After a few minutes, she relaxes against my side. I kiss the top of her sweaty head. I want to tell her that her teacher cares not one fig about arm length or pants shading because she has 32 worksheets to correct, that all this furious emoting is wasted energy and that if she’d just started drawing instead of freaking out over her artistic abilities, she would be done by now. What I say is, “It’s okay if you make a mistake. You know how I know it’s normal for people to make mistakes?” She peers at me sideways through wet lashes. “How?”

“Because erasers exist.”

“Ohhhh,” she says, clearly thinking of her massive eraser collection. “I guess people must make a lot of mistakes if there are so many erasers.”


I tell her about my new motto: done is better than perfect. “Do you know what that means?”

“I think so. If you’re trying too hard to be perfect, you won’t ever get anything done?”

She promises that instead of saying “I’m not good at this” she’ll tell herself “I am going to try this and see how it turns out.” I promise to do the same.


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About Nanea Hoffman (287 Articles)
Nanea Hoffman is the founder of Sweatpants & Coffee. She writes, she makes things, and she drinks an inordinate amount of coffee. She is also extremely fond of sweatpants. She believes in love, peace, joy, comfort, and caffeinated beverages.

12 Comments on Done Is Better Than Perfect

  1. Your timing in this is perfect in my life. Thank you.

  2. This truly needs to be my motto! I am way too much pf a perfectionist with my writing & editing. I have trouble EVER feeling like my novel is finished. I’m always finding something to change with every read-through and it drives me crazy! I have to cut myself off and just force myself to be done.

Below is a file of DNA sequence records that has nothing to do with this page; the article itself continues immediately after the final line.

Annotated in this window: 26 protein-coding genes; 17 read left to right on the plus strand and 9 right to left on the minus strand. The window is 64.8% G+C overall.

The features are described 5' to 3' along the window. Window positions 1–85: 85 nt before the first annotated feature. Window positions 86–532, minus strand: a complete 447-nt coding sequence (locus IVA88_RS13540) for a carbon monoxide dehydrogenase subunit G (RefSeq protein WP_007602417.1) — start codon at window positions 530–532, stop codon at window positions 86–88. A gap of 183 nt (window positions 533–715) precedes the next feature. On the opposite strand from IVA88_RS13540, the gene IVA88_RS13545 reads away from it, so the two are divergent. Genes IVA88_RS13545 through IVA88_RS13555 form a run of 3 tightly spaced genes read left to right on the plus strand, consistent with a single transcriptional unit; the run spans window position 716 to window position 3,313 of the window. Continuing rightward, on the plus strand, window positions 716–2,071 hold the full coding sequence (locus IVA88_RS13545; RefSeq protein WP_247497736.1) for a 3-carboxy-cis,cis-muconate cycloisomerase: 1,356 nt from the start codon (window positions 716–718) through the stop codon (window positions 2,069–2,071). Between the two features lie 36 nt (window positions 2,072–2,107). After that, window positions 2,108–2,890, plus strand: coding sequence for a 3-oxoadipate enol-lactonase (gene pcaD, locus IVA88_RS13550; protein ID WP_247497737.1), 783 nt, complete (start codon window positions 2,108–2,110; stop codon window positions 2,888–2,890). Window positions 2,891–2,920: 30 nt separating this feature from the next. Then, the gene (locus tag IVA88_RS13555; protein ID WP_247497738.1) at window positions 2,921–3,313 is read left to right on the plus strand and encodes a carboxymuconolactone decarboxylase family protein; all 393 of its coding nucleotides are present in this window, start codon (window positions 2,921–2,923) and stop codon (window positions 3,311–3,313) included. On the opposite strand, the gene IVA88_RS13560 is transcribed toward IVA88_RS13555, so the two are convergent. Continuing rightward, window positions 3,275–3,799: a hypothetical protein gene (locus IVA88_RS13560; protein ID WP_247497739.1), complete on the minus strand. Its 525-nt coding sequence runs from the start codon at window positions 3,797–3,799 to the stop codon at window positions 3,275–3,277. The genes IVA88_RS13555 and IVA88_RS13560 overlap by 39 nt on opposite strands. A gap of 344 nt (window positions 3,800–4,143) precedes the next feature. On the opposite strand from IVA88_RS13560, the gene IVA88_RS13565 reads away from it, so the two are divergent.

It’s something I am working on as well…trying not to edit as I write…just putting whatever down on the page and gettng it DONE. ^_^

    Thanks for this post…you are awesome as always! ♥

  3. Thank you for this. I would say more but I’m busy trying to get my head out of my ass. So just THANK YOU.
    Oh, an you’re a really good mommy.

  4. Thank you SO much for this! I LOVE the sweatpants and coffee page. This is the first time I have heard perfectionism described in a way that I could relate to. Please continue to write and share and be your genuine self.


  5. I really needed this. Thank you.

  6. Congrats on the Role/Reboot repost 🙂 It was fun to see your name and be like, hey, I read that Friday!

  7. I have had writers block for 15 years. I think this article has kind of pinpointed the real issue. Thanks!! This is my favorite fb page ever.

  8. I really needed to see this today. I have failed at blogging a few times before. Pretty much because I thought it had to be perfect but wasn’t measuring up in my eyes. I know blogging is something I really want to do and seeing your motto lets me know that I can do it. I just need to quit trying to be perfect and just do it.